Some thoughts on evangelism

I have had some great feedback so far on this sort-of live journaling I’m doing. One item that keeps coming up in my personal exchanges is the idea of evangelism and how to be effective in that as Catholics. I think it’s also a hugely universal question in all of Christianity.

To start, I think there are several evangelists are starting to really key in to some ideas on how to share this gospel we hold so dear with people who do not share our beliefs in a way that doesn’t sound crazy, and instead helps people get a glimpse of this Jesus we know and believe in.

Gone are the days where you just walked someone down the Romans Road and sales-pitched them the Sinners Prayer as a one-shot showdown to salvation. Thank goodness. If you didn’t know what the Romans Road was before this, it’s probably for the best.

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Get your tract out, it’s Romans Road time.

People got trained to basically walk people through some verses in Romans, then ask them if they wanted to respond to God’s call for their salvation in a prayer. While, I admit, God is not beyond this having “worked” on occasion, I don’t think this is a solid means of evangelization.

First of all, you are assuming that the person you’re talking to believes in the authority of the Bible. We live in an age where that is not a given. If you’re talking to someone who doesn’t even believe the Bible is the Word of God, the Romans Road is useless. Second, it was taught as a kind of “drop in your lap” evangelism that you could “do” with a complete stranger. But that totally leaves out relationship, and it also totally leaves out the “now what…”  This says nothing about what happens after the “Sinners Prayer,” which, by the way, I don’t even know is the right way to go about anything anyway anymore.

Which brings me to how evangelization is changing for the better. I only know from my personal experience the Protestant side of things sharing the gospel with others, and also from experience Catholics sharing with me their faith as I dated, was engaged to, and married JP.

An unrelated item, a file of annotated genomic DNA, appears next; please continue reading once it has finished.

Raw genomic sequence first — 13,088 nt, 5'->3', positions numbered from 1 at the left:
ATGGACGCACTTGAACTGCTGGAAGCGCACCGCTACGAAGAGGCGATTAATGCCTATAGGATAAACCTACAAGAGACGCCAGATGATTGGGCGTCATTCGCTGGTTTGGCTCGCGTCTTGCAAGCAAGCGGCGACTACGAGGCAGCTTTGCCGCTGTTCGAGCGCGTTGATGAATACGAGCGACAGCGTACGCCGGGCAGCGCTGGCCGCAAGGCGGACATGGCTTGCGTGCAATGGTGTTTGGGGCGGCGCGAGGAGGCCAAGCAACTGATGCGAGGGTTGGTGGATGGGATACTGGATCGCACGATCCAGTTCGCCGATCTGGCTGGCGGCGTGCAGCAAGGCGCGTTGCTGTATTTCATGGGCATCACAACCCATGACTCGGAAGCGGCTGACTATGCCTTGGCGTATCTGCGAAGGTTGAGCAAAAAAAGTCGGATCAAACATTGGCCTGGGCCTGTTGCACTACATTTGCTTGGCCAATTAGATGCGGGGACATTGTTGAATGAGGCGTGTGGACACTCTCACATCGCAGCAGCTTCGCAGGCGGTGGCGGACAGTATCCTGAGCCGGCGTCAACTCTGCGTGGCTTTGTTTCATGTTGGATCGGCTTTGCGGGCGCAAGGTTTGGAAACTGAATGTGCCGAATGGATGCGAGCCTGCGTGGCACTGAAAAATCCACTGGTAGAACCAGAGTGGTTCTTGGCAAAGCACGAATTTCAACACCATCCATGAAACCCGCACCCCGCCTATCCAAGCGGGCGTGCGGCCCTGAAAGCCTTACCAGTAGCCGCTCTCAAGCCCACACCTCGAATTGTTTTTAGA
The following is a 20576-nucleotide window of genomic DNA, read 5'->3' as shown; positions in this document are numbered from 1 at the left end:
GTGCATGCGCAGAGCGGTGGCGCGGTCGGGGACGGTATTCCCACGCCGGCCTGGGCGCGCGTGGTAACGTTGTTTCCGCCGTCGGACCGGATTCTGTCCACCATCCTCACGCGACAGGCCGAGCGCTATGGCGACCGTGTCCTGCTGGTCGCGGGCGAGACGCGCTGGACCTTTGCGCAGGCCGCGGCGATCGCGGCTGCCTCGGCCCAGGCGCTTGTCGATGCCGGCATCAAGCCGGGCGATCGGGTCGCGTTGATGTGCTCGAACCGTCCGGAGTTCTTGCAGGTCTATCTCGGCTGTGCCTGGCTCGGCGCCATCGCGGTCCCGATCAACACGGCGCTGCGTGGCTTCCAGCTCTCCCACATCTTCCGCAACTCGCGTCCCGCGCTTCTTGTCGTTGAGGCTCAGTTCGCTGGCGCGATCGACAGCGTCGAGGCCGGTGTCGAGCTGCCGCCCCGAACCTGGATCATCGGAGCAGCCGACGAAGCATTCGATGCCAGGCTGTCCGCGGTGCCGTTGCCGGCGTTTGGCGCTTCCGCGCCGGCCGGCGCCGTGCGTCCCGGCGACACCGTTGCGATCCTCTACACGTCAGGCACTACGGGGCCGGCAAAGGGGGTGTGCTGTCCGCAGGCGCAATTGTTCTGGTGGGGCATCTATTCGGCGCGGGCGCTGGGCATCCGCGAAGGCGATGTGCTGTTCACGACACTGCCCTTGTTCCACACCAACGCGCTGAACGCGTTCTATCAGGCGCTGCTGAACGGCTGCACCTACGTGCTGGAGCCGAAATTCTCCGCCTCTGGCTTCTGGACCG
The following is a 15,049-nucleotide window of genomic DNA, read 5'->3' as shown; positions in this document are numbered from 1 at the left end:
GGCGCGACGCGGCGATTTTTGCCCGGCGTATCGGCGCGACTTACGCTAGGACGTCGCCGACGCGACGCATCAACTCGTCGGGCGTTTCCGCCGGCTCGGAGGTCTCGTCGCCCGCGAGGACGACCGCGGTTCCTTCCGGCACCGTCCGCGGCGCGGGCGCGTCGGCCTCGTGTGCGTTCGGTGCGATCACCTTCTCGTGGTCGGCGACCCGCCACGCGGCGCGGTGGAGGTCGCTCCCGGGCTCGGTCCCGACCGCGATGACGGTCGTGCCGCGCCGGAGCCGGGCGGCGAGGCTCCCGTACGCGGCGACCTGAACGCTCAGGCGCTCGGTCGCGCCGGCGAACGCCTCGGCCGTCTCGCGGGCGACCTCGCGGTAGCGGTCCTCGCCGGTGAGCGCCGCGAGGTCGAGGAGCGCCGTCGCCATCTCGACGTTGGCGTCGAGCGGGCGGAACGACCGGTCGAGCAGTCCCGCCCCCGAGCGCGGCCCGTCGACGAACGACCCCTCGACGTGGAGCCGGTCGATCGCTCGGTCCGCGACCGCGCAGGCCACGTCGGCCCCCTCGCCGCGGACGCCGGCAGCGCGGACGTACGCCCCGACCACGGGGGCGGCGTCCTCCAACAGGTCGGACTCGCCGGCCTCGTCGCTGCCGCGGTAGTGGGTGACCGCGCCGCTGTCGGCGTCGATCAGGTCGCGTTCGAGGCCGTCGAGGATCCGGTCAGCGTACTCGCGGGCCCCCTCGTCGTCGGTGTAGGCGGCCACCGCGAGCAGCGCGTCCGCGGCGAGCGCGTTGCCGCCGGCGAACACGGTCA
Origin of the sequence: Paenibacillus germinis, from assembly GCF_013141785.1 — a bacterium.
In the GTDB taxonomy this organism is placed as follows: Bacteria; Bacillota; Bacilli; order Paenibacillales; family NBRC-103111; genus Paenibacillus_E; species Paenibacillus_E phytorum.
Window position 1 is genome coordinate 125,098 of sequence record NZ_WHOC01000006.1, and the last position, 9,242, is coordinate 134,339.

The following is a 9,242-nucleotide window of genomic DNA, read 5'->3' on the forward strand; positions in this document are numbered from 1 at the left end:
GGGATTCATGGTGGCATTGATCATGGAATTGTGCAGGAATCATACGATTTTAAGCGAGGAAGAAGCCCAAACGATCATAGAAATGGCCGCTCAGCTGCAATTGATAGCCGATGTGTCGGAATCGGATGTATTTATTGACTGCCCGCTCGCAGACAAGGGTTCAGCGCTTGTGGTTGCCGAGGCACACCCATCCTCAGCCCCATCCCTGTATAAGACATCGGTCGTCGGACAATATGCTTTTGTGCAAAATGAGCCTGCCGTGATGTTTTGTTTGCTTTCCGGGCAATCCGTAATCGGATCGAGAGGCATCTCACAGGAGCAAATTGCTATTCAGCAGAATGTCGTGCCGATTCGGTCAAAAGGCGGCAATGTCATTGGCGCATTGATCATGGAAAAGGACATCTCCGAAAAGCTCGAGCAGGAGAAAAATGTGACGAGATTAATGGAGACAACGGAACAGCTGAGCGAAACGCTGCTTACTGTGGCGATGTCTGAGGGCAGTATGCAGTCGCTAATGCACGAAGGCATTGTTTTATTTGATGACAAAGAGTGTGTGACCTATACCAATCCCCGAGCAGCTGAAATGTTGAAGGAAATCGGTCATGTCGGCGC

Instead of this drop it in your lap, make a decision now evangelization, sharing the gospel with others is becoming super relational, and very focused on how Jesus told us to act, regardless of whether or not the people we are interacting with are or ever become Christians.

Yes, I’m going to feed your hungry belly. Whether or not you ever become a Christian.

Yes, I’m going to come and visit you when you are lonely. Whether or not you ever become a Christian.

Yes, I’m going to be kind to you and be your friend. Whether or not you ever become a Christian.

And all the sharing of the gospel, the explicit explanation of how this faith of ours works, is done in the context of relationship.

Case in point. There was a young mom I became friends with when we were living in our apartment. After we got to know each other, it became obvious from just normal conversation that our family goes to church and our faith was very important to our lives. My friend was going through a really hard time, and I would have helped her out as we could regardless of if she ever gave 2 hoots about my faith life, because Jesus was pretty specific in how we are supposed to treat people.

And one day… she asked me why we were the way we were. Why we were helping them out so much. And I knew how to answer. And we began a dialogue. We talked about each other’s different faith backgrounds and how it has impacted our lives. We talked about the roots of my family’s belief system. We talked gospel. And through those conversations, we covered a lot of theology. We even started a book together to help facilitate what were really cool, meaningful discussions about the rationale for believing in God, and specifically Christianity.

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This was the book we went through together. Keller draws a lot from Lewis. I loved this book.